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- Defining color terms
- Using Kuler to create color palettes
- Understanding additive and subtractive color
- Understanding color management
- Using the Levels, Curves, Auto Tone, and Auto Contrast adjustments
- Color correction
- Selecting color—from the Magic Wand to Color Range
- Neutralizing blacks and whites with blend modes
- Matching colors
- Saturating and de-saturating colors
- Increasing saturation with Vibrance
- Designing with spot color
- Colorizing images
Skill Level Intermediate
I'm going to create this T- shirt design based upon this image. And this T-shirt design uses four inks. They are all PANTONE inks and they are all applied using spot color channels. You'll notice that my Color channels are turned off, my layers are turned off. This is a very different way of working in Photoshop. Photoshop is primarily a tool for designing with the colors of light, RGB, or the colors of ink, CMYK. But here we want to use premixed ink colors.
And we also need to make sure that the colors applied to the Sport Color channels do not overlap. They need to register, but they should not overlap. So let's see how we get on with this. So I've got this as my starting point and I want to make it a square. I'm going to use my Crop tool and I'm going to crop this to a 10-inch by 10-inch square. So I'm going to put those values. I'm going to crop this to 10-inch by 10-inch square at a Resolution of 300 pixels per inch.
So having put those values in to my Crop tool, I'll then draw my cropping rectangle, press Return to perform the crop. Now begins the process of deconstructing this image into the different areas of color and detail. We want one layer for the petals, one for the center of the flower, one for the stem, and one for the sky. Ultimately, these layers will become Spot Color channels. When we've adjusted the Spot Color channels, the original layers will be deleted as will the original color channels, and we will then need to save this document either as a Photoshop document or a Photoshop DCS 2.0.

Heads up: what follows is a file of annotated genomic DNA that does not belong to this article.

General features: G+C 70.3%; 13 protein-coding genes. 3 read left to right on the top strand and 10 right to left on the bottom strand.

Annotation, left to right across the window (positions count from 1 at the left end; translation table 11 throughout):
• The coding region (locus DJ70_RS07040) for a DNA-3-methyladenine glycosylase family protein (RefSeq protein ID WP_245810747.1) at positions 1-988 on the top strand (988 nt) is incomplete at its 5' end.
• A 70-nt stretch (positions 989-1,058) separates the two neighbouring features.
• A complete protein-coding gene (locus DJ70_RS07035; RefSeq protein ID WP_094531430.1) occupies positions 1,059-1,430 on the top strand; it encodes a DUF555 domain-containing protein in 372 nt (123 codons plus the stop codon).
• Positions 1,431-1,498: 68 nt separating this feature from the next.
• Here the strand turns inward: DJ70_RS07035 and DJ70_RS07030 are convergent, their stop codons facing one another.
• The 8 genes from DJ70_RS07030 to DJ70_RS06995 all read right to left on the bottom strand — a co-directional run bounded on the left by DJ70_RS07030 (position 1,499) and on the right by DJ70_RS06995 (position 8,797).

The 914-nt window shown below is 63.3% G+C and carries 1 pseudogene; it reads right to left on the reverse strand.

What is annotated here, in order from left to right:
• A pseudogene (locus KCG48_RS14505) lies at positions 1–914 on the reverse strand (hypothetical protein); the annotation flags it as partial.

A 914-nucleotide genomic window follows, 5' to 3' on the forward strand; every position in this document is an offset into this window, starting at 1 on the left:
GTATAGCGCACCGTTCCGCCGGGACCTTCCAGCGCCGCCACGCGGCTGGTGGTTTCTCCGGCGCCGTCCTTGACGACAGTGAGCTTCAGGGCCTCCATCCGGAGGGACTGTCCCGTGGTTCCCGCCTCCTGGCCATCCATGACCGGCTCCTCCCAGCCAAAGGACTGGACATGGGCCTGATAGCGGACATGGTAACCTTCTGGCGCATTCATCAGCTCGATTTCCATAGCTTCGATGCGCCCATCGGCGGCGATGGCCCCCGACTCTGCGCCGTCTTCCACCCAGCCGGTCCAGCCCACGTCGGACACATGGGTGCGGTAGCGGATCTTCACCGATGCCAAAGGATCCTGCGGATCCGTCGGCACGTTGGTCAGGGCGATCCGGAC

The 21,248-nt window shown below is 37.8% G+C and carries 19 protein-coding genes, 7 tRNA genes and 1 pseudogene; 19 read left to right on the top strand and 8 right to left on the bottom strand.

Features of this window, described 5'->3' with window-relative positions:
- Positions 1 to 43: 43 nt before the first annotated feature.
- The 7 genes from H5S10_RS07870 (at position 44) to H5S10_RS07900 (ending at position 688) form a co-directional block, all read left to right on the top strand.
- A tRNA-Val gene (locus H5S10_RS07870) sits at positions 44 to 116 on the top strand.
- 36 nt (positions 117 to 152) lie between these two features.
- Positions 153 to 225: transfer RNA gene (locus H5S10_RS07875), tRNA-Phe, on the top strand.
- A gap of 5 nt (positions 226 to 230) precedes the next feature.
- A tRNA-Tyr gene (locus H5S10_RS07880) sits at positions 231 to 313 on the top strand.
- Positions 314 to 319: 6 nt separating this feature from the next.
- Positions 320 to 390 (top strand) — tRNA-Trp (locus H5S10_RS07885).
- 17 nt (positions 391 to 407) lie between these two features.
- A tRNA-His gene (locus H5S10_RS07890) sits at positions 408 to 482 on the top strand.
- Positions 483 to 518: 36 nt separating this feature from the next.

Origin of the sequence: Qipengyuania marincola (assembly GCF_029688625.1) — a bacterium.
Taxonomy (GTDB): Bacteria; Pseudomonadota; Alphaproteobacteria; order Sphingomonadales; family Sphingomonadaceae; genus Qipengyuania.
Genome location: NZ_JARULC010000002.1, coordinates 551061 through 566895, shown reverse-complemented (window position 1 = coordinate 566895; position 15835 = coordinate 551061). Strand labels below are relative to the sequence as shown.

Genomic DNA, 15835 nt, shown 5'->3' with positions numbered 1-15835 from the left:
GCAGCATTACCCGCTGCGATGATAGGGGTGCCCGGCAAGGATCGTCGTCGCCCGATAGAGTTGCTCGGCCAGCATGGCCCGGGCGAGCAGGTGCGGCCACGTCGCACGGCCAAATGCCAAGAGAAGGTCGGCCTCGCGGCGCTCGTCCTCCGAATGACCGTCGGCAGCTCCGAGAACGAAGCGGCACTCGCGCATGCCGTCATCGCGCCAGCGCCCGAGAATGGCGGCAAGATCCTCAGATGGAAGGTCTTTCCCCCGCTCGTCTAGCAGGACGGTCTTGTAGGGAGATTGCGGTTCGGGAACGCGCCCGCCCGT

So I'm going to start by making a selection. I'm going to make a color range selection of the sky. Having made that selection of the sky, I'm going to inverse it, so I now have a selection of the flower. I'm then going to refine the edge of that selection. And we can see that we've got quite a lot of fringing going on around the edges of the petals. So I'm going to increase my Radius value so that it's big enough to address this problem.
I'm going to turn on Show Radius and we can see how thick the radius that we're working with is. I'm going to go up to 5 pixels; I can now turn off Show Radius. I'm going to smooth that edge a little bit, and I'm going to increase the contrast along the edge, and I'm also going to shift the edge, bringing it inside the selection by moving to the left, and then I'm going to click OK.
I now need to copy that selection to a new layer, Command+J or Ctrl+J. I'll turn off my Background layer. I now want to separate from it the stem and the center of the flower. So I'm going to come to Color Range and select the green of the stem. As I do so, I am inevitably going to be selecting some of the yellow of the petals. That's okay. With what I have there, I'm now going to cut that selection to a new layer, Command+Shift+J or Ctrl+Shift+J. So we now have all of this on a separate layer.
Some of this I don't need, so I'm now going to choose my Eraser tool, increase the size of my Eraser, make sure that the edge of my Brush is Hard, and then I can just rub out these bits that I don't want. And if I now return to the petals layer, we can see that I've got some of that stem on the right-hand side that ultimately we're going to remove some trace elements of that, and I'm going to rub those out.
So there is a certain amount of cleanup that's going to need to happen. Now I'm going to come back to the Background layer where I'm going to make a selection of the center of the flower, again, using Color Range, and I'm quite happy with that, I'm going to click OK. I'm going to copy that to a new layer, Command+J or Ctrl+J, turn off the Background layer, use my Eraser tool to rub out the bits that I don't want.
Now if I turn back on the petals, we can see that I've got some of the flower center in the petals layer, and I don't want that there. So I'm going to load the selection from Layer 3, come to Layer 1, and delete those pixels. Okay, so what we see now is we have a stem, the petals with some detail in the center of the flower, and then other detail for the center of the flower and we've yet to address the issue of the background.
Ultimately, we want the background to be a flat blue. So what I'm going to do now is convert my layers into Spot Color channels. And this is going to be easier if I separate my Layers panel over here and then I'm going to start with the stem layer. I'll activate its selection by Command+ Clicking or Ctrl+Clicking on its layer thumbnail, come to my Channels panel, let's give myself a bit more room for that and choose New Spot Channel and choose the color that I'm after.